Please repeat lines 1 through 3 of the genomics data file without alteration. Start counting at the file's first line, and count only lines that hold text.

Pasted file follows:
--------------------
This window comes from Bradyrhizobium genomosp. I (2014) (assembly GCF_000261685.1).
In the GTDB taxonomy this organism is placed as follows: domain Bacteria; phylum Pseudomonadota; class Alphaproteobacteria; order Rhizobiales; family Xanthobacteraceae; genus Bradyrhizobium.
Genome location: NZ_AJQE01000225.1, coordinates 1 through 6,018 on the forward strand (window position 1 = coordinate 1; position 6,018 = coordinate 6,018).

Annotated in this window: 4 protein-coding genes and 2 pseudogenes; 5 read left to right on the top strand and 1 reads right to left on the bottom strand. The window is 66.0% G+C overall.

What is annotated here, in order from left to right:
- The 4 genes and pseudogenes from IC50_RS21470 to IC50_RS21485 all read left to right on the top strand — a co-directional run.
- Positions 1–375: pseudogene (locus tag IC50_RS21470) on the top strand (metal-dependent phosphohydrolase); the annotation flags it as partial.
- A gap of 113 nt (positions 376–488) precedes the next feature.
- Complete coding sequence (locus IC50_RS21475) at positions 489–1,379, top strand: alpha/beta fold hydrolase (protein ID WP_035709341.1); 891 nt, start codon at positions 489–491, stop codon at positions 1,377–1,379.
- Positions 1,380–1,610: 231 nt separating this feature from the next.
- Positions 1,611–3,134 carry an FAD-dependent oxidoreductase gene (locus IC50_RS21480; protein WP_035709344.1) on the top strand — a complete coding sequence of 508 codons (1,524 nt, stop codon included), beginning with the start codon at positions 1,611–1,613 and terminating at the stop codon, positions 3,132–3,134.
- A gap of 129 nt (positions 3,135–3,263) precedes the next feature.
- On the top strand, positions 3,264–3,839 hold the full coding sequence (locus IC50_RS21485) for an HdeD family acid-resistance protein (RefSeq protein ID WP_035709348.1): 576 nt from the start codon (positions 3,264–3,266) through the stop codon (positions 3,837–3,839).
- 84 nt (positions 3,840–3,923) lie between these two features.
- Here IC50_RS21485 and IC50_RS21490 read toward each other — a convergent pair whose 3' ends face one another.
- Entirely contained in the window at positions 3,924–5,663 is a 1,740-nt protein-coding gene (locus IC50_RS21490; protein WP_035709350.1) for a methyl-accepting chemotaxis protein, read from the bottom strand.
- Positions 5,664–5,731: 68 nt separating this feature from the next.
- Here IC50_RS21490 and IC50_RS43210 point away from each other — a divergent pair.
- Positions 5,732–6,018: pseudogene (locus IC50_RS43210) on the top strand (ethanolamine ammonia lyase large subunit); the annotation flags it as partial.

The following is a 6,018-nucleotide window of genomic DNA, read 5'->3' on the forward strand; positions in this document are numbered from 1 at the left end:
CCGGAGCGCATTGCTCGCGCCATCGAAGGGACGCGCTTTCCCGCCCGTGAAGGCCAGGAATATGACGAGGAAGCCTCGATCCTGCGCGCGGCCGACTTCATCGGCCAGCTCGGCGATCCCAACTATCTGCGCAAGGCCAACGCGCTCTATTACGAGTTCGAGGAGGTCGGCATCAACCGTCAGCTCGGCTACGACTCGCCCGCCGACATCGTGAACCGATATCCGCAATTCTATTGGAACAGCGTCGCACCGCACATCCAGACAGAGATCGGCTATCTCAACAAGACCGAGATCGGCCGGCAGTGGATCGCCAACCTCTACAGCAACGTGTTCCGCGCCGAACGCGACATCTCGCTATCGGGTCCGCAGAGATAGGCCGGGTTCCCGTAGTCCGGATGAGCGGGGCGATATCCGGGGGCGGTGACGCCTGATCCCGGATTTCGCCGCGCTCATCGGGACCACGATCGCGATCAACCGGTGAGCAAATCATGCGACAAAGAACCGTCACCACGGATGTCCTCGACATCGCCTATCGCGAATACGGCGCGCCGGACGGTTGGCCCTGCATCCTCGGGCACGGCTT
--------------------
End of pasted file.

This window comes from Bradyrhizobium genomosp. I (2014) (assembly GCF_000261685.1).
In the GTDB taxonomy this organism is placed as follows: domain Bacteria; phylum Pseudomonadota; class Alphaproteobacteria; order Rhizobiales; family Xanthobacteraceae; genus Bradyrhizobium.
Genome location: NZ_AJQE01000225.1, coordinates 1 through 6,018 on the forward strand (window position 1 = coordinate 1; position 6,018 = coordinate 6,018).